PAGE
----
In the ensuing years, this unexpected fishing hole became one of my most consistent for catching delicious reds. Sometimes fisherman jumping over the channel en route to the beach noticed me fishing the slough. They would pause, offer me a confused look, then laugh and say, “You’re not going to catch anything over there!”

“You’re probably right,” I would answer, making sure they couldn’t see my stringer full of plump redfish tied to the trunk of a mangrove.

There is a universal truth from Florida to Alaska and everywhere in between – fish have got to eat. In order to catch them, it’s necessary to fish in places where they feed. Some of these places are obvious, but others defy conventional wisdom. Some seem downright stupid.

There’s a high turnout on the Klondike Highway alongside Lake Tutshi where tour buses and rental cars frequently stop for photos.

It’s a beautiful scenic vista where the flat surface of the lake creates perfect mirrored reflections of indigo mountains capped in bright white snow. A brave individual could leap from the 100-foot precipice overlooking the lake and dive headfirst into the deep blue sky reflected below.

I’ve parked at this overlook more than once, peering down into the liquid mirror of the lake where an occasional ripple briefly undermines the upside-down illusion.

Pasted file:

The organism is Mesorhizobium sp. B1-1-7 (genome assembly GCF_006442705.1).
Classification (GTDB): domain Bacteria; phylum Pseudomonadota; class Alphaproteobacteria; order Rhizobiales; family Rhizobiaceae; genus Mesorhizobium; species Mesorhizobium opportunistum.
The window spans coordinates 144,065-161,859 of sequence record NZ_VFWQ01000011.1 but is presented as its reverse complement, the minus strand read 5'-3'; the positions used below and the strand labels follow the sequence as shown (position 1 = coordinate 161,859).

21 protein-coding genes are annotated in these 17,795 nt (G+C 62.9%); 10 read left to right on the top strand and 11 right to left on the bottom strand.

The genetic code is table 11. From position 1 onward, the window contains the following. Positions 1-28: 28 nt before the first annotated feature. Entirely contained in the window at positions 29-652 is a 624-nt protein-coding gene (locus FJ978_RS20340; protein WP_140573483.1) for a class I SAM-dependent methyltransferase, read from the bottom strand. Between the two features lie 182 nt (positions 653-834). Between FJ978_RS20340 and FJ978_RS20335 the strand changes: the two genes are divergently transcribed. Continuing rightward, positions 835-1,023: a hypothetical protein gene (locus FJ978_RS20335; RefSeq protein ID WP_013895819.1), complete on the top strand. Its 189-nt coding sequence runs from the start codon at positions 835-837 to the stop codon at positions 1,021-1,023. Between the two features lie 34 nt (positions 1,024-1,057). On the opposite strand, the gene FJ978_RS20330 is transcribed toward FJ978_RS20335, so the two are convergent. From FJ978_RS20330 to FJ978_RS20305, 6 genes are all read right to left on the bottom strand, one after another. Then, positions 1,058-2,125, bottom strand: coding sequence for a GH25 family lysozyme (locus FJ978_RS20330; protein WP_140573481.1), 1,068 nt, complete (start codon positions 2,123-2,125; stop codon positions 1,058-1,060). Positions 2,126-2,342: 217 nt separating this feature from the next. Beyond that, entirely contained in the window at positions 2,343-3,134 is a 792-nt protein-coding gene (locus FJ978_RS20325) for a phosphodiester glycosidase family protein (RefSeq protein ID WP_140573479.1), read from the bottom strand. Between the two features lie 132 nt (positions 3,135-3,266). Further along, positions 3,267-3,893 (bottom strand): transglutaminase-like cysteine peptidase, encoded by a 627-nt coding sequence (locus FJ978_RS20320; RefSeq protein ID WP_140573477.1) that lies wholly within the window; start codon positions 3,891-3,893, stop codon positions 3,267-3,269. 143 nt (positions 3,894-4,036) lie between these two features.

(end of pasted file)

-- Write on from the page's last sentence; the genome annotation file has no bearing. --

Hold on a second…a ripple?

Sure enough, upon closer inspection those occasional ripples were actually fish swimming to the surface. Some of them were large enough to draw my interest. I’ve often thought about trying my luck at this spot, but climbing down to the lake seemed far too dangerous.

Last weekend I went fishing in British Columbia with a buddy from Skagway who works as a tour guide. He told me that he frequently sees fish surfacing at this same turnoff when he stops to allow his tour passengers to take photos of the magical lake.

We spent the morning and early afternoon catching fish further north, but decided to stop at the overlook on the way home for a closer look.